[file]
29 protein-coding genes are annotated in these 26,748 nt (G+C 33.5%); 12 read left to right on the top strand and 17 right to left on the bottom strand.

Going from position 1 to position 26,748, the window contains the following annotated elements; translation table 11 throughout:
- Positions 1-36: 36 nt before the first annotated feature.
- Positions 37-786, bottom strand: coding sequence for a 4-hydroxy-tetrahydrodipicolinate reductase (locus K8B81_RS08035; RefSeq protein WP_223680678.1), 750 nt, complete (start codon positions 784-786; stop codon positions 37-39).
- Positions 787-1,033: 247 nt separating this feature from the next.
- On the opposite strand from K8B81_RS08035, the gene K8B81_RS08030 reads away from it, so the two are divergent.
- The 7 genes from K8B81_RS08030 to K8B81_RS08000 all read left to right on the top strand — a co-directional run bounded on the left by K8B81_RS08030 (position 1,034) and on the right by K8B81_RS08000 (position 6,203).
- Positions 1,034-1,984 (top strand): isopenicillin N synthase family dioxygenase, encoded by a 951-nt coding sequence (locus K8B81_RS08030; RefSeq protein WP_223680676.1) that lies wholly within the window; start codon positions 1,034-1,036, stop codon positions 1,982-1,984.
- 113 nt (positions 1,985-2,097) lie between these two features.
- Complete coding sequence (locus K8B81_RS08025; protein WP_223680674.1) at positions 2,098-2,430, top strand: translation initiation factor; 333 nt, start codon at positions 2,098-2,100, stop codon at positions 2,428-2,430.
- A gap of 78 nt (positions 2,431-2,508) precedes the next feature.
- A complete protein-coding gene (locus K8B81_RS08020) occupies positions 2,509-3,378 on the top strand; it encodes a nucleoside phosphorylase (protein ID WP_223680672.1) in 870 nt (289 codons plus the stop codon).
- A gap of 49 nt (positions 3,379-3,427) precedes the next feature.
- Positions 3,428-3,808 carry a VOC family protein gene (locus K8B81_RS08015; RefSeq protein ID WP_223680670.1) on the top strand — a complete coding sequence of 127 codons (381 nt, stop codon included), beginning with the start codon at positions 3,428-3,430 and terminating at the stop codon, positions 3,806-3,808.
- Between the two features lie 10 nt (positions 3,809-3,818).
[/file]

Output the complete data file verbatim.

29 protein-coding genes are annotated in these 26,748 nt (G+C 33.5%); 12 read left to right on the top strand and 17 right to left on the bottom strand.

Going from position 1 to position 26,748, the window contains the following annotated elements; translation table 11 throughout:
- Positions 1-36: 36 nt before the first annotated feature.
- Positions 37-786, bottom strand: coding sequence for a 4-hydroxy-tetrahydrodipicolinate reductase (locus K8B81_RS08035; RefSeq protein WP_223680678.1), 750 nt, complete (start codon positions 784-786; stop codon positions 37-39).
- Positions 787-1,033: 247 nt separating this feature from the next.
- On the opposite strand from K8B81_RS08035, the gene K8B81_RS08030 reads away from it, so the two are divergent.
- The 7 genes from K8B81_RS08030 to K8B81_RS08000 all read left to right on the top strand — a co-directional run bounded on the left by K8B81_RS08030 (position 1,034) and on the right by K8B81_RS08000 (position 6,203).
- Positions 1,034-1,984 (top strand): isopenicillin N synthase family dioxygenase, encoded by a 951-nt coding sequence (locus K8B81_RS08030; RefSeq protein WP_223680676.1) that lies wholly within the window; start codon positions 1,034-1,036, stop codon positions 1,982-1,984.
- 113 nt (positions 1,985-2,097) lie between these two features.
- Complete coding sequence (locus K8B81_RS08025; protein WP_223680674.1) at positions 2,098-2,430, top strand: translation initiation factor; 333 nt, start codon at positions 2,098-2,100, stop codon at positions 2,428-2,430.
- A gap of 78 nt (positions 2,431-2,508) precedes the next feature.
- A complete protein-coding gene (locus K8B81_RS08020) occupies positions 2,509-3,378 on the top strand; it encodes a nucleoside phosphorylase (protein ID WP_223680672.1) in 870 nt (289 codons plus the stop codon).
- A gap of 49 nt (positions 3,379-3,427) precedes the next feature.
- Positions 3,428-3,808 carry a VOC family protein gene (locus K8B81_RS08015; RefSeq protein ID WP_223680670.1) on the top strand — a complete coding sequence of 127 codons (381 nt, stop codon included), beginning with the start codon at positions 3,428-3,430 and terminating at the stop codon, positions 3,806-3,808.
- Between the two features lie 10 nt (positions 3,809-3,818).